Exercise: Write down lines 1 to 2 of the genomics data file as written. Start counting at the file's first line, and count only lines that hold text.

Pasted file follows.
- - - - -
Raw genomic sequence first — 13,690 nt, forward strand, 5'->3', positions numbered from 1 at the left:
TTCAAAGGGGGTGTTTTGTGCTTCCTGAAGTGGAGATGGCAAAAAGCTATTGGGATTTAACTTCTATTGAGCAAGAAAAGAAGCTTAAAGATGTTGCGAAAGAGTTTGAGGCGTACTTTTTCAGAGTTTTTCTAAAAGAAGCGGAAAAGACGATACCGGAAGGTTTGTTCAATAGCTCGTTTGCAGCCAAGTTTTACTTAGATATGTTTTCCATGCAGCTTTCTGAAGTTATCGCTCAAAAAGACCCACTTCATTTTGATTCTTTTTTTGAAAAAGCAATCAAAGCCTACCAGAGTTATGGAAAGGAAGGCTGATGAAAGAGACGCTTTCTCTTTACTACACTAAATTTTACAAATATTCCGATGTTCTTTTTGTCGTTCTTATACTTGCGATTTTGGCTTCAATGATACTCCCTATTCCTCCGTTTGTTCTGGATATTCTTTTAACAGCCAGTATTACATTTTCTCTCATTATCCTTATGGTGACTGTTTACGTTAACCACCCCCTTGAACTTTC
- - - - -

Raw genomic sequence first — 13,690 nt, forward strand, 5'->3', positions numbered from 1 at the left:
TTCAAAGGGGGTGTTTTGTGCTTCCTGAAGTGGAGATGGCAAAAAGCTATTGGGATTTAACTTCTATTGAGCAAGAAAAGAAGCTTAAAGATGTTGCGAAAGAGTTTGAGGCGTACTTTTTCAGAGTTTTTCTAAAAGAAGCGGAAAAGACGATACCGGAAGGTTTGTTCAATAGCTCGTTTGCAGCCAAGTTTTACTTAGATATGTTTTCCATGCAGCTTTCTGAAGTTATCGCTCAAAAAGACCCACTTCATTTTGATTCTTTTTTTGAAAAAGCAATCAAAGCCTACCAGAGTTATGGAAAGGAAGGCTGATGAAAGAGACGCTTTCTCTTTACTACACTAAATTTTACAAATATTCCGATGTTCTTTTTGTCGTTCTTATACTTGCGATTTTGGCTTCAATGATACTCCCTATTCCTCCGTTTGTTCTGGATATTCTTTTAACAGCCAGTATTACATTTTCTCTCATTATCCTTATGGTGACTGTTTACGTTAACCACCCCCTTGAACTTTC